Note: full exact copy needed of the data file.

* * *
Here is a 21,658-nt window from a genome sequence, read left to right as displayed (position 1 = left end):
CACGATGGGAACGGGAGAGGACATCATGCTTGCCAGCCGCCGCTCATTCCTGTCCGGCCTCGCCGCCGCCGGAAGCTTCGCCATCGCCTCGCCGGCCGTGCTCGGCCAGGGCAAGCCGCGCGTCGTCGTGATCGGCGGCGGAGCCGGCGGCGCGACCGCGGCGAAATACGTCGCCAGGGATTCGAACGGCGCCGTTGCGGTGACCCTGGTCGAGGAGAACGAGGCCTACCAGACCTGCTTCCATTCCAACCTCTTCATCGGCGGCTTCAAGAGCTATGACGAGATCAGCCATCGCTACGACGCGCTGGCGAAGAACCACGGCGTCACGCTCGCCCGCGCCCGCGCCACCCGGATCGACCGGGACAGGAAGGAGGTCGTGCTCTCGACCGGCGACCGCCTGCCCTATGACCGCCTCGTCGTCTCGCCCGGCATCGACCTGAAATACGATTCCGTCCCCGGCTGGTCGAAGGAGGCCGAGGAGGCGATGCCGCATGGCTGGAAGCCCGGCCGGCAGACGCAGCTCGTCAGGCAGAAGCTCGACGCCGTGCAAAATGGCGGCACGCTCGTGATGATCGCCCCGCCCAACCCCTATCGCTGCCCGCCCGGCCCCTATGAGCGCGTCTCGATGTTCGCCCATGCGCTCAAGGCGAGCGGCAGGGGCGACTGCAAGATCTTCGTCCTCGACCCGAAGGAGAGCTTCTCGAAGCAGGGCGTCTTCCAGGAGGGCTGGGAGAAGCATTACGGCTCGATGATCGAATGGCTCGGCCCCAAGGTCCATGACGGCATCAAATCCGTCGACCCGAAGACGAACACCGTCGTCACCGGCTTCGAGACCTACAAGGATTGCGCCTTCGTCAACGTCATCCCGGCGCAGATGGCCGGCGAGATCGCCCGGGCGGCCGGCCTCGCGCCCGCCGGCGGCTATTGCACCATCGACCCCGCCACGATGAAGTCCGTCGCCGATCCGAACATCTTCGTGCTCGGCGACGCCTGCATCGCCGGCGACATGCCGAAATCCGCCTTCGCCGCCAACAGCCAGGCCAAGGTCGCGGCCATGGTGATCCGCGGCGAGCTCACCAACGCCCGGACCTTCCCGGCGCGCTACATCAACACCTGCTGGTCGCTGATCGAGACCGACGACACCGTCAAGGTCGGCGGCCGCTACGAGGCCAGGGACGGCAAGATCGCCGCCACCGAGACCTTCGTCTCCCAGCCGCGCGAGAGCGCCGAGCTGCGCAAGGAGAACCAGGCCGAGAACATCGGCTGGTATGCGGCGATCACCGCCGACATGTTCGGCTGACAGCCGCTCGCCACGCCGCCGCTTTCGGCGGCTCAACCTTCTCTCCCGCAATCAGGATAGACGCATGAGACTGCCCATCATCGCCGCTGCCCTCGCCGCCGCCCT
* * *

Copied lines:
Here is a 21,658-nt window from a genome sequence, read left to right as displayed (position 1 = left end):
CACGATGGGAACGGGAGAGGACATCATGCTTGCCAGCCGCCGCTCATTCCTGTCCGGCCTCGCCGCCGCCGGAAGCTTCGCCATCGCCTCGCCGGCCGTGCTCGGCCAGGGCAAGCCGCGCGTCGTCGTGATCGGCGGCGGAGCCGGCGGCGCGACCGCGGCGAAATACGTCGCCAGGGATTCGAACGGCGCCGTTGCGGTGACCCTGGTCGAGGAGAACGAGGCCTACCAGACCTGCTTCCATTCCAACCTCTTCATCGGCGGCTTCAAGAGCTATGACGAGATCAGCCATCGCTACGACGCGCTGGCGAAGAACCACGGCGTCACGCTCGCCCGCGCCCGCGCCACCCGGATCGACCGGGACAGGAAGGAGGTCGTGCTCTCGACCGGCGACCGCCTGCCCTATGACCGCCTCGTCGTCTCGCCCGGCATCGACCTGAAATACGATTCCGTCCCCGGCTGGTCGAAGGAGGCCGAGGAGGCGATGCCGCATGGCTGGAAGCCCGGCCGGCAGACGCAGCTCGTCAGGCAGAAGCTCGACGCCGTGCAAAATGGCGGCACGCTCGTGATGATCGCCCCGCCCAACCCCTATCGCTGCCCGCCCGGCCCCTATGAGCGCGTCTCGATGTTCGCCCATGCGCTCAAGGCGAGCGGCAGGGGCGACTGCAAGATCTTCGTCCTCGACCCGAAGGAGAGCTTCTCGAAGCAGGGCGTCTTCCAGGAGGGCTGGGAGAAGCATTACGGCTCGATGATCGAATGGCTCGGCCCCAAGGTCCATGACGGCATCAAATCCGTCGACCCGAAGACGAACACCGTCGTCACCGGCTTCGAGACCTACAAGGATTGCGCCTTCGTCAACGTCATCCCGGCGCAGATGGCCGGCGAGATCGCCCGGGCGGCCGGCCTCGCGCCCGCCGGCGGCTATTGCACCATCGACCCCGCCACGATGAAGTCCGTCGCCGATCCGAACATCTTCGTGCTCGGCGACGCCTGCATCGCCGGCGACATGCCGAAATCCGCCTTCGCCGCCAACAGCCAGGCCAAGGTCGCGGCCATGGTGATCCGCGGCGAGCTCACCAACGCCCGGACCTTCCCGGCGCGCTACATCAACACCTGCTGGTCGCTGATCGAGACCGACGACACCGTCAAGGTCGGCGGCCGCTACGAGGCCAGGGACGGCAAGATCGCCGCCACCGAGACCTTCGTCTCCCAGCCGCGCGAGAGCGCCGAGCTGCGCAAGGAGAACCAGGCCGAGAACATCGGCTGGTATGCGGCGATCACCGCCGACATGTTCGGCTGACAGCCGCTCGCCACGCCGCCGCTTTCGGCGGCTCAACCTTCTCTCCCGCAATCAGGATAGACGCATGAGACTGCCCATCATCGCCGCTGCCCTCGCCGCCGCCCT